Can I replace whole eggs in my pumpkin pie with a greater number of egg yolks?

I'm making a pumpkin pie with torched italian meringue on top for thanksgiving this year! Seeing as I'll need an awful lot of egg white for the meringue, and egg yolks make custard taste wonderfully rich, I thought I might use just egg yolks in my pie recipe instead of the 4 eggs it calls for so that the yolks don't go to waste. How would this affect my pie, and how many egg yolks should I use instead of 4 whole eggs? Thank you!

Kristina Bifani


Nancy November 23, 2020
Another way to go - make the pie as written.
Just freeze (separately) any extras you have, separately or just stirred together, for future use.
Whole eggs, whites and yolks all freeze well.
Erin A. November 23, 2020
Hi there! I found an old Hotline thread with a similar question (though it was about cookies!). One community member wrote: "Yolks are primarily fats, vitamins, and minerals with some protein, and they make baked goods moist and give a smooth texture. Egg whites are mostly protein, so they help set the structure and dry baked goods out.” Another community member added that the egg whites also add necessary hydration. If you do decide to opt for just the yolks, my guess is that the texture would be different—it might be richer than the typical filling, and perhaps not as light and silky.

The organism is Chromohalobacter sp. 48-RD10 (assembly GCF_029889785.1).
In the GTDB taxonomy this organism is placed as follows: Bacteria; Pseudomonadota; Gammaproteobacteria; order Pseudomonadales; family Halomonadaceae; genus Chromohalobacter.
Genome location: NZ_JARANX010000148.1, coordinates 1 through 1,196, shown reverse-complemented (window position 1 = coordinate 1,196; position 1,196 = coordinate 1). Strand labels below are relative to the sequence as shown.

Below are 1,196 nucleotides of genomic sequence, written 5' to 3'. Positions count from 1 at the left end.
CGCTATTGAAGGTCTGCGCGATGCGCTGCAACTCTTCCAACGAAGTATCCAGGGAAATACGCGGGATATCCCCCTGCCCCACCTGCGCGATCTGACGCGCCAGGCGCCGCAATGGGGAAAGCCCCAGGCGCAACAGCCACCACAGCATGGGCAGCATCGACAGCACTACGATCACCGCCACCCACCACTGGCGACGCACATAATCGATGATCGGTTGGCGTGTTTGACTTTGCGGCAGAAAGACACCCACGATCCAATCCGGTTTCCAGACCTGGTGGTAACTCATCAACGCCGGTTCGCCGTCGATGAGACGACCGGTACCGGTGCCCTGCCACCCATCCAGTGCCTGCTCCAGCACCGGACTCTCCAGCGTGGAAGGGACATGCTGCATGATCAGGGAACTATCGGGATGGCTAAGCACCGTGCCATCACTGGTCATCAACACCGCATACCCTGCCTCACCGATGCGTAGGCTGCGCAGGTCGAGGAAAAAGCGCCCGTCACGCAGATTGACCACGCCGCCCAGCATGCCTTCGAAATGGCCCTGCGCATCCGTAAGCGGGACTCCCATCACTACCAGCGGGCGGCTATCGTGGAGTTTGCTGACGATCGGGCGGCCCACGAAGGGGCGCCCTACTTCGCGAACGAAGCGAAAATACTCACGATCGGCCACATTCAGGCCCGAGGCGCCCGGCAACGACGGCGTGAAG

As for the number of egg yolks you'd need to substitute, I don't think it's a 1:1 swap, but I’m very curious to hear if other community members have any ideas! In the meantime, here's a recipe that was developed to use 3 egg yolks and 1 whole egg:
Lori T. November 23, 2020
You can make a pumpkin pie with just yolks. In fact, I do. I follow a recipe very similar to the one at
It calls for 3 egg yolks, by the way.
There are recipes for custards which use only the yolks, and a pumpkin pie is simply a variation on the custard pie theme. The recipe I use adds a bit of flour to replace the binding you would get from the egg white, and it helps with stabilizing the filling. This is what the recipe from the site I gave you uses as well. Once the filling is mixed up, it looks just like the usual mixture. You can spice it to suit yourself, of course. It fills a blind baked 9 inch pie shell quite nicely as well. And I don't see any reason why you couldn't use it as the base for a torched meringue.
Erin A. November 23, 2020
Ahhh, looks like we had the same train of thought!
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